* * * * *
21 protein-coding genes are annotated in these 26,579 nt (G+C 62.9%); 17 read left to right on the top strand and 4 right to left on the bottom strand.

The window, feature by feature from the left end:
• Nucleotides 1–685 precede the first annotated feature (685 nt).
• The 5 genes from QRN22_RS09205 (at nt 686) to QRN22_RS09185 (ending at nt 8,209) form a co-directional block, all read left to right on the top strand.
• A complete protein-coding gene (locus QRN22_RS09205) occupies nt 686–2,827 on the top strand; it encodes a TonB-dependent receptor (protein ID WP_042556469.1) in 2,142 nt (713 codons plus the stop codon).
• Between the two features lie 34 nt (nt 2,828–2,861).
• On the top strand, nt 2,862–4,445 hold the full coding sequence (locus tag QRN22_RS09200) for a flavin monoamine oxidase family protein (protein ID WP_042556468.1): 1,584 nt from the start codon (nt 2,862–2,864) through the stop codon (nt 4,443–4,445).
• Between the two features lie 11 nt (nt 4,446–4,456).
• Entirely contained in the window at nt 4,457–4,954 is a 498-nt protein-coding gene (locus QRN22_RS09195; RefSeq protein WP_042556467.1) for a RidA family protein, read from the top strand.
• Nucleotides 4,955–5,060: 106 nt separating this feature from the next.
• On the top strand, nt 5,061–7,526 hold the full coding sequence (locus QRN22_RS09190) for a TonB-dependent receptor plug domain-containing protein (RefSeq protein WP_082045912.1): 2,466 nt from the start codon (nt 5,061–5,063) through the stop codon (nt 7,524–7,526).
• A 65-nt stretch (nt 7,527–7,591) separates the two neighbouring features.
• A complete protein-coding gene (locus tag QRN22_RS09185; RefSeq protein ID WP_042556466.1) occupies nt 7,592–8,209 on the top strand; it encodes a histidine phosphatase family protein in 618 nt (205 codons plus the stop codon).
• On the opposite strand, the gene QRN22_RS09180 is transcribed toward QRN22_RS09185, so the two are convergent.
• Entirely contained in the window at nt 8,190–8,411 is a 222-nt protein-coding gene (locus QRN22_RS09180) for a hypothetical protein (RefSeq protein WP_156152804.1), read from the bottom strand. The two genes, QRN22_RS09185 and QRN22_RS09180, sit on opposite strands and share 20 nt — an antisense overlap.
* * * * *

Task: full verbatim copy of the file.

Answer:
21 protein-coding genes are annotated in these 26,579 nt (G+C 62.9%); 17 read left to right on the top strand and 4 right to left on the bottom strand.

The window, feature by feature from the left end:
• Nucleotides 1–685 precede the first annotated feature (685 nt).
• The 5 genes from QRN22_RS09205 (at nt 686) to QRN22_RS09185 (ending at nt 8,209) form a co-directional block, all read left to right on the top strand.
• A complete protein-coding gene (locus QRN22_RS09205) occupies nt 686–2,827 on the top strand; it encodes a TonB-dependent receptor (protein ID WP_042556469.1) in 2,142 nt (713 codons plus the stop codon).
• Between the two features lie 34 nt (nt 2,828–2,861).
• On the top strand, nt 2,862–4,445 hold the full coding sequence (locus tag QRN22_RS09200) for a flavin monoamine oxidase family protein (protein ID WP_042556468.1): 1,584 nt from the start codon (nt 2,862–2,864) through the stop codon (nt 4,443–4,445).
• Between the two features lie 11 nt (nt 4,446–4,456).
• Entirely contained in the window at nt 4,457–4,954 is a 498-nt protein-coding gene (locus QRN22_RS09195; RefSeq protein WP_042556467.1) for a RidA family protein, read from the top strand.
• Nucleotides 4,955–5,060: 106 nt separating this feature from the next.
• On the top strand, nt 5,061–7,526 hold the full coding sequence (locus QRN22_RS09190) for a TonB-dependent receptor plug domain-containing protein (RefSeq protein WP_082045912.1): 2,466 nt from the start codon (nt 5,061–5,063) through the stop codon (nt 7,524–7,526).
• A 65-nt stretch (nt 7,527–7,591) separates the two neighbouring features.
• A complete protein-coding gene (locus tag QRN22_RS09185; RefSeq protein ID WP_042556466.1) occupies nt 7,592–8,209 on the top strand; it encodes a histidine phosphatase family protein in 618 nt (205 codons plus the stop codon).
• On the opposite strand, the gene QRN22_RS09180 is transcribed toward QRN22_RS09185, so the two are convergent.
• Entirely contained in the window at nt 8,190–8,411 is a 222-nt protein-coding gene (locus QRN22_RS09180) for a hypothetical protein (RefSeq protein WP_156152804.1), read from the bottom strand. The two genes, QRN22_RS09185 and QRN22_RS09180, sit on opposite strands and share 20 nt — an antisense overlap.